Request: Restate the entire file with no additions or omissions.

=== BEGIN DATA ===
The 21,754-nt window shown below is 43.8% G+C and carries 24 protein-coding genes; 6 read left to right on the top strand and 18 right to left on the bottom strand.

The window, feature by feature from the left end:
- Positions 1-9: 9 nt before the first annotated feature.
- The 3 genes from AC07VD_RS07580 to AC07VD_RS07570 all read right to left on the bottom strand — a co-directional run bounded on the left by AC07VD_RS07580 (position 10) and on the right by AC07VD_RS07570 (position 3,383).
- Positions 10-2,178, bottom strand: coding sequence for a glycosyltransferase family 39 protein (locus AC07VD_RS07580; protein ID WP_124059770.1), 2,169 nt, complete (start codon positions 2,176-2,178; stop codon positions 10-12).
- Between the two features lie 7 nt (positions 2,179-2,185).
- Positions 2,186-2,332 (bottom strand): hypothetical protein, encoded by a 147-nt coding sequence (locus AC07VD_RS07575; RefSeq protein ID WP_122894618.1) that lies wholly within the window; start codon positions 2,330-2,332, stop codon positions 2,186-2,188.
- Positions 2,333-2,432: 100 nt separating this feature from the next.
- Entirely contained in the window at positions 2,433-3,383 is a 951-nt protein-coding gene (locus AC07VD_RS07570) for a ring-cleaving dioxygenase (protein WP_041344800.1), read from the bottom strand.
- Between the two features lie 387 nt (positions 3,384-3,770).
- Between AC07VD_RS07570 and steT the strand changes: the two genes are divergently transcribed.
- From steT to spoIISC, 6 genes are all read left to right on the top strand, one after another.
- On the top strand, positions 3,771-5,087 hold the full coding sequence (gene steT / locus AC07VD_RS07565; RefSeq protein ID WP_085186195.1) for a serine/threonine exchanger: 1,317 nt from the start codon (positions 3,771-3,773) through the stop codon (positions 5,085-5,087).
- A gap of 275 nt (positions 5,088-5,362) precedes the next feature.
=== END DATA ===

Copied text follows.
The 21,754-nt window shown below is 43.8% G+C and carries 24 protein-coding genes; 6 read left to right on the top strand and 18 right to left on the bottom strand.

The window, feature by feature from the left end:
- Positions 1-9: 9 nt before the first annotated feature.
- The 3 genes from AC07VD_RS07580 to AC07VD_RS07570 all read right to left on the bottom strand — a co-directional run bounded on the left by AC07VD_RS07580 (position 10) and on the right by AC07VD_RS07570 (position 3,383).
- Positions 10-2,178, bottom strand: coding sequence for a glycosyltransferase family 39 protein (locus AC07VD_RS07580; protein ID WP_124059770.1), 2,169 nt, complete (start codon positions 2,176-2,178; stop codon positions 10-12).
- Between the two features lie 7 nt (positions 2,179-2,185).
- Positions 2,186-2,332 (bottom strand): hypothetical protein, encoded by a 147-nt coding sequence (locus AC07VD_RS07575; RefSeq protein ID WP_122894618.1) that lies wholly within the window; start codon positions 2,330-2,332, stop codon positions 2,186-2,188.
- Positions 2,333-2,432: 100 nt separating this feature from the next.
- Entirely contained in the window at positions 2,433-3,383 is a 951-nt protein-coding gene (locus AC07VD_RS07570) for a ring-cleaving dioxygenase (protein WP_041344800.1), read from the bottom strand.
- Between the two features lie 387 nt (positions 3,384-3,770).
- Between AC07VD_RS07570 and steT the strand changes: the two genes are divergently transcribed.
- From steT to spoIISC, 6 genes are all read left to right on the top strand, one after another.
- On the top strand, positions 3,771-5,087 hold the full coding sequence (gene steT / locus AC07VD_RS07565; RefSeq protein ID WP_085186195.1) for a serine/threonine exchanger: 1,317 nt from the start codon (positions 3,771-3,773) through the stop codon (positions 5,085-5,087).
- A gap of 275 nt (positions 5,088-5,362) precedes the next feature.